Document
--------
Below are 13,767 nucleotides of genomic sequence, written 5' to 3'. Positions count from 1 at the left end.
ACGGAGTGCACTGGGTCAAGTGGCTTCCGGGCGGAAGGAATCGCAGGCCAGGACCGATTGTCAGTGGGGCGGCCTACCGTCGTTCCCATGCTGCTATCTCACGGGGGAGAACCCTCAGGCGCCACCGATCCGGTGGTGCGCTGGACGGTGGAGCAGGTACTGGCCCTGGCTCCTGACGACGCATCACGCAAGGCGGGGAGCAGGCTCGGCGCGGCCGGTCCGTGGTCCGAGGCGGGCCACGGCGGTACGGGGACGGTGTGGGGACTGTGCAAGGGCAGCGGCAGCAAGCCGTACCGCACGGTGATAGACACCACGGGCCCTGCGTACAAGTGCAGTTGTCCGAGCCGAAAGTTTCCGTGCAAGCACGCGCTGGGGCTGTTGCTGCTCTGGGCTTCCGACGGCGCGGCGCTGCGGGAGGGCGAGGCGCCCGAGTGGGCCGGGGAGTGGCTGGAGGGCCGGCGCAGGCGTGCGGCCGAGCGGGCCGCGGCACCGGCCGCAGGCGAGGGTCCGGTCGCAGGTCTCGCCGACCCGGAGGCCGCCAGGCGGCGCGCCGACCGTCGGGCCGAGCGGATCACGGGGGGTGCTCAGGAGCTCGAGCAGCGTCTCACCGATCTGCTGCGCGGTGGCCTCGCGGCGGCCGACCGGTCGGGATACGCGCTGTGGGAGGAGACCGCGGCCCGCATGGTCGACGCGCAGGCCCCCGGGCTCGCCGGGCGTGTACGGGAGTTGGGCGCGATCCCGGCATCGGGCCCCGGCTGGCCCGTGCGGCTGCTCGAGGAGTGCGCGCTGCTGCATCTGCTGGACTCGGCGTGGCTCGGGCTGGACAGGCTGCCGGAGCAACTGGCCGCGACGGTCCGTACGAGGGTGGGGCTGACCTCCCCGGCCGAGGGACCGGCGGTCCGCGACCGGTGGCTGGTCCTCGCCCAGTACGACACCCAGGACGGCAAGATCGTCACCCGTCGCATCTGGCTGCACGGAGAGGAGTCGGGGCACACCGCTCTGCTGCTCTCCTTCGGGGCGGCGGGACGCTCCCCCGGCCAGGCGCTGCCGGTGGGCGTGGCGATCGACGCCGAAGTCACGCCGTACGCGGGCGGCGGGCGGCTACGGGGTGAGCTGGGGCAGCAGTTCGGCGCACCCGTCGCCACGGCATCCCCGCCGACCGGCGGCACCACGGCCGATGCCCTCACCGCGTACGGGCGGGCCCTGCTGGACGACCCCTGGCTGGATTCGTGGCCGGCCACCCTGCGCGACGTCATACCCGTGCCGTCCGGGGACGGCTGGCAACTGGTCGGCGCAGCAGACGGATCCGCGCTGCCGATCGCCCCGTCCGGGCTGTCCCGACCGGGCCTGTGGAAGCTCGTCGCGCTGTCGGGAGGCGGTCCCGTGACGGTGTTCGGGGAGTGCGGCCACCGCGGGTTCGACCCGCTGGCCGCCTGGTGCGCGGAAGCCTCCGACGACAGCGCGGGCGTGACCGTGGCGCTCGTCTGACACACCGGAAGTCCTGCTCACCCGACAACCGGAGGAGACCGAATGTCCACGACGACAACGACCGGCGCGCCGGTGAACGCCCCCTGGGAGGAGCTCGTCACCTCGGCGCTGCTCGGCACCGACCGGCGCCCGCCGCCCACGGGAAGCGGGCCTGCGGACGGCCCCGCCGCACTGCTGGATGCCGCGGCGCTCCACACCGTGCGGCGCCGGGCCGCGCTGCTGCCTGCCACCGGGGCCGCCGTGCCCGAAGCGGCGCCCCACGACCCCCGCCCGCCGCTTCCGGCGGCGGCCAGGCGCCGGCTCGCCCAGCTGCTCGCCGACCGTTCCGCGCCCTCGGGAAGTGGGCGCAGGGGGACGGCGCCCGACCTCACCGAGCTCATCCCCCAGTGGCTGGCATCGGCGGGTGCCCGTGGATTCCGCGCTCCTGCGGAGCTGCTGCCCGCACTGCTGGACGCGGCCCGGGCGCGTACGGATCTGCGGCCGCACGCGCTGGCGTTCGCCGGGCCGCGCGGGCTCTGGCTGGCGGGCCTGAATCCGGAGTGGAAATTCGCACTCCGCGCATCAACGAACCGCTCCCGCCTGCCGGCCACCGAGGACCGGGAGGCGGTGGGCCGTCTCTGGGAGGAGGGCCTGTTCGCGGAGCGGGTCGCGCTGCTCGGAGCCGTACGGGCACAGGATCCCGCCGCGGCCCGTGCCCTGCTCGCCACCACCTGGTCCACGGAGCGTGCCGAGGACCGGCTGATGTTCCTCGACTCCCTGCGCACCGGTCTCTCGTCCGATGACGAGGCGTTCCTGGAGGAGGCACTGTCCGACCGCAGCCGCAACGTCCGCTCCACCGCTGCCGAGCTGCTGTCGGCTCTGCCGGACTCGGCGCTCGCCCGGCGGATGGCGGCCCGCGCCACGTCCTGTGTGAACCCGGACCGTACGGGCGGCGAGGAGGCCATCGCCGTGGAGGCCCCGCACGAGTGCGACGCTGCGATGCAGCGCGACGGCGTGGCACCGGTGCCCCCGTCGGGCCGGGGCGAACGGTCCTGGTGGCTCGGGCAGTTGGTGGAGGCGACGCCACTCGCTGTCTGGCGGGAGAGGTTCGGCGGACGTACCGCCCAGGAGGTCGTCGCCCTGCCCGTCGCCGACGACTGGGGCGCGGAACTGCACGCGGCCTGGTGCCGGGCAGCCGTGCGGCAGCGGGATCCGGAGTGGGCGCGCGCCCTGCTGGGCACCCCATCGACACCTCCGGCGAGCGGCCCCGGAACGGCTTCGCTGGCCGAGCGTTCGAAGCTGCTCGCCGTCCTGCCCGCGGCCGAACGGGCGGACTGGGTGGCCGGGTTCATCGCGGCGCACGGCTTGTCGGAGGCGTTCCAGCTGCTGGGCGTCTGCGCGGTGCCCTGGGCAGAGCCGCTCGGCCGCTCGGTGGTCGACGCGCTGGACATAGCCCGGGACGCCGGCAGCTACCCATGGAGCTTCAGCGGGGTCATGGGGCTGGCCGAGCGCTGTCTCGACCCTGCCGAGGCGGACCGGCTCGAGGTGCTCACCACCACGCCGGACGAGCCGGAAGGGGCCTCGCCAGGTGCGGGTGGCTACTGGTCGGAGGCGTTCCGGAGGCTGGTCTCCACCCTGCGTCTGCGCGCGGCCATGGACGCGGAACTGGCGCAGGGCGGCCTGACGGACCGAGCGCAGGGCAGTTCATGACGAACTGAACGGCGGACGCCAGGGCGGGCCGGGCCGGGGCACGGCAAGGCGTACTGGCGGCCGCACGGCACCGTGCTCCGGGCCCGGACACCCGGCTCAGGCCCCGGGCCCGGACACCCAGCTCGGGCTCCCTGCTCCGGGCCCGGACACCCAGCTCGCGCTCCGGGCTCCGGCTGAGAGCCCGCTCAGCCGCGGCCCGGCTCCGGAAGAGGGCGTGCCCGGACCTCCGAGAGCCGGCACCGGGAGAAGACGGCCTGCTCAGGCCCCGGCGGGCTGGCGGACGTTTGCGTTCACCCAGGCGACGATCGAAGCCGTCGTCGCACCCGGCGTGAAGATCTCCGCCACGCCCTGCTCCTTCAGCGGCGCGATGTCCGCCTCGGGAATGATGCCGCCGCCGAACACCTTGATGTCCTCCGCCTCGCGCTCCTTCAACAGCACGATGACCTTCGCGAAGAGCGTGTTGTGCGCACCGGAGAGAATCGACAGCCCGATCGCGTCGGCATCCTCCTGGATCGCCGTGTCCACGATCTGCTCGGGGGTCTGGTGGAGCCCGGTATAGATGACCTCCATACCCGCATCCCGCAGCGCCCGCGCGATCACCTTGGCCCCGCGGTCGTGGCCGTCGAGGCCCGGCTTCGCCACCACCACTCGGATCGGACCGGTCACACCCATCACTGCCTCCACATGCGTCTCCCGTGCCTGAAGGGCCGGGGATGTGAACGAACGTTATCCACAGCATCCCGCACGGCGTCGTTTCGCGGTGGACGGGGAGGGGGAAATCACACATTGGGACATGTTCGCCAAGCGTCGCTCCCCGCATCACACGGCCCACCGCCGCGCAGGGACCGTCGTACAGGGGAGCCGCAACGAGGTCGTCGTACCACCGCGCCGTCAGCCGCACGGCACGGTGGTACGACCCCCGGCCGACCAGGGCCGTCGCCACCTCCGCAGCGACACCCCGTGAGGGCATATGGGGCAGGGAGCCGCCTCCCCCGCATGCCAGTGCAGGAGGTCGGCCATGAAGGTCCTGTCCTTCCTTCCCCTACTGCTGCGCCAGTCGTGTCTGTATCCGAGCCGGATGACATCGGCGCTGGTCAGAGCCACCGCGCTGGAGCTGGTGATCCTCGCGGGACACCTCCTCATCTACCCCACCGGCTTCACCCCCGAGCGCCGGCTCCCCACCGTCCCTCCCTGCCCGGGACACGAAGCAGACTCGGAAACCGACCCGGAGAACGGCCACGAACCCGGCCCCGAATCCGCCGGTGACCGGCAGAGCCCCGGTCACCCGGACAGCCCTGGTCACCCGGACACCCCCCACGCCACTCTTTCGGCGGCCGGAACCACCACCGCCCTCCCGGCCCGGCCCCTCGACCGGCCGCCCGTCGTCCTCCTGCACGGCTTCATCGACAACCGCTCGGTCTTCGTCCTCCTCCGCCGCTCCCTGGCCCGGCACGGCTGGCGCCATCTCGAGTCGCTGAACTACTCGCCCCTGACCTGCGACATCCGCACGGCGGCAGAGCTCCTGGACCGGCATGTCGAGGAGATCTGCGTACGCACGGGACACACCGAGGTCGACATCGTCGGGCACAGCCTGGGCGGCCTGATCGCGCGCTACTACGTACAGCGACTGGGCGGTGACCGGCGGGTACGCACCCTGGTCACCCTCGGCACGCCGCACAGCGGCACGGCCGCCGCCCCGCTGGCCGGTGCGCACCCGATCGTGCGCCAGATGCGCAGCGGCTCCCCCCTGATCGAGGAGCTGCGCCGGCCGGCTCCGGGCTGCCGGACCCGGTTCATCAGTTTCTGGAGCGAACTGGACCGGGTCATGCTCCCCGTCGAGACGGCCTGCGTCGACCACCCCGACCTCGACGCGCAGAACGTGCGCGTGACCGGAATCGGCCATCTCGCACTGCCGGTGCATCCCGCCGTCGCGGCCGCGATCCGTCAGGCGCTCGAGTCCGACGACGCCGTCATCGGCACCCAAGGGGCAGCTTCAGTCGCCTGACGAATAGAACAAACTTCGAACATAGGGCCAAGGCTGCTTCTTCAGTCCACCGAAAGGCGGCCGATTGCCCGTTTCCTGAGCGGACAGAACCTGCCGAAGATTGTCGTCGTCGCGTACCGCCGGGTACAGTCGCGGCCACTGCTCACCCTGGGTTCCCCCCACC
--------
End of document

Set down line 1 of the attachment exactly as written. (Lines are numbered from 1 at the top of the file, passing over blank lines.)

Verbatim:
Below are 13,767 nucleotides of genomic sequence, written 5' to 3'. Positions count from 1 at the left end.